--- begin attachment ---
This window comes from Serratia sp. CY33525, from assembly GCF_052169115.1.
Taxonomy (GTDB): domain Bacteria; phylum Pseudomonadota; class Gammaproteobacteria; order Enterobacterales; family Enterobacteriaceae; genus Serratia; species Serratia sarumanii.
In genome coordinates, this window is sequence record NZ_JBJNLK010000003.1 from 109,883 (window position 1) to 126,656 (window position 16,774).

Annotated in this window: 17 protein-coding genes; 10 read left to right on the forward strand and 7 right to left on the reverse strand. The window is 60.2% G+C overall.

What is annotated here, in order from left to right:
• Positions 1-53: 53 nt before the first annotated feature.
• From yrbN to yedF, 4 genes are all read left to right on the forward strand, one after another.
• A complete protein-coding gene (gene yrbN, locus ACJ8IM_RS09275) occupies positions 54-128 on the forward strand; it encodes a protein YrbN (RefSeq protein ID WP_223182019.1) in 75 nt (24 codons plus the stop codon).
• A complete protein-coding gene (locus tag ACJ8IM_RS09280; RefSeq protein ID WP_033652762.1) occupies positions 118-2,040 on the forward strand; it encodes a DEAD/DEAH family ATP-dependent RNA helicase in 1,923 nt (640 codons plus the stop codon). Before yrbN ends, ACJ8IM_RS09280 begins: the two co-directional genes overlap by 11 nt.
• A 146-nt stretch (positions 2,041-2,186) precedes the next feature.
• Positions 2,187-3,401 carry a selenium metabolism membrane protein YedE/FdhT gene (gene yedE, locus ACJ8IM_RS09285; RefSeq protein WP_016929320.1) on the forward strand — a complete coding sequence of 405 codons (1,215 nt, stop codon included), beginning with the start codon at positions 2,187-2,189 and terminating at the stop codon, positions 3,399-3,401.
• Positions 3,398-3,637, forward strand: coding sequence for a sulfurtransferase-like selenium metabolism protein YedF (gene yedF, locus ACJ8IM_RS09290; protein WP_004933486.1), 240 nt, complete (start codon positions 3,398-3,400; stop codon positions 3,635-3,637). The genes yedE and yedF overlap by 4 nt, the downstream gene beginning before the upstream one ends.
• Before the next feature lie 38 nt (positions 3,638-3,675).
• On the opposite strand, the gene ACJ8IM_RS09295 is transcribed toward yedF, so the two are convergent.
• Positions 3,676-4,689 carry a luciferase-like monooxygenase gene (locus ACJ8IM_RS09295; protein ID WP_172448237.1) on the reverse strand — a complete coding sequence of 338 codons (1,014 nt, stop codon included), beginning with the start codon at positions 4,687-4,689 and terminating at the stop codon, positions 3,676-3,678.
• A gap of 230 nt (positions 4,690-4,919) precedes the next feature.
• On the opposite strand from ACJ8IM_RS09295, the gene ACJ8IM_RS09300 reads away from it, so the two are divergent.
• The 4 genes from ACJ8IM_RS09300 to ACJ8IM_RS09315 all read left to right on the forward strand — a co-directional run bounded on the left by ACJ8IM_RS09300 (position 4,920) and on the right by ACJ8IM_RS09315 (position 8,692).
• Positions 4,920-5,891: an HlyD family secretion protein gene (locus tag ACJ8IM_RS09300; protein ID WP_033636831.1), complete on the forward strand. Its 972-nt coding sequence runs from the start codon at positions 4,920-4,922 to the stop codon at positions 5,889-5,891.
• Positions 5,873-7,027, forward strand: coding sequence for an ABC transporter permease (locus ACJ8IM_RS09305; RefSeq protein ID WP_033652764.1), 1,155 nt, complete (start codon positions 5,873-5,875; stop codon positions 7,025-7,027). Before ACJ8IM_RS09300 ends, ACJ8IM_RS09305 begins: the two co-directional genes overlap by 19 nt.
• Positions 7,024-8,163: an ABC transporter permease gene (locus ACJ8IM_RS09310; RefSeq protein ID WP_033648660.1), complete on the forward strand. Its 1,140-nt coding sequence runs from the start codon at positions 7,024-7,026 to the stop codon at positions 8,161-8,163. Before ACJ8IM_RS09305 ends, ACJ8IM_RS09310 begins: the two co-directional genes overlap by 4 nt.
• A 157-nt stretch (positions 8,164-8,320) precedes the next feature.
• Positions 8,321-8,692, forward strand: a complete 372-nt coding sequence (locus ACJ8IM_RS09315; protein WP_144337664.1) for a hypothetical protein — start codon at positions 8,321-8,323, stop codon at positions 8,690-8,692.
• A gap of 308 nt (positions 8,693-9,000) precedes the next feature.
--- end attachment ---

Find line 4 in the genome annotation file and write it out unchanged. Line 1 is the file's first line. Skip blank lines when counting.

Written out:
Annotated in this window: 17 protein-coding genes; 10 read left to right on the forward strand and 7 right to left on the reverse strand. The window is 60.2% G+C overall.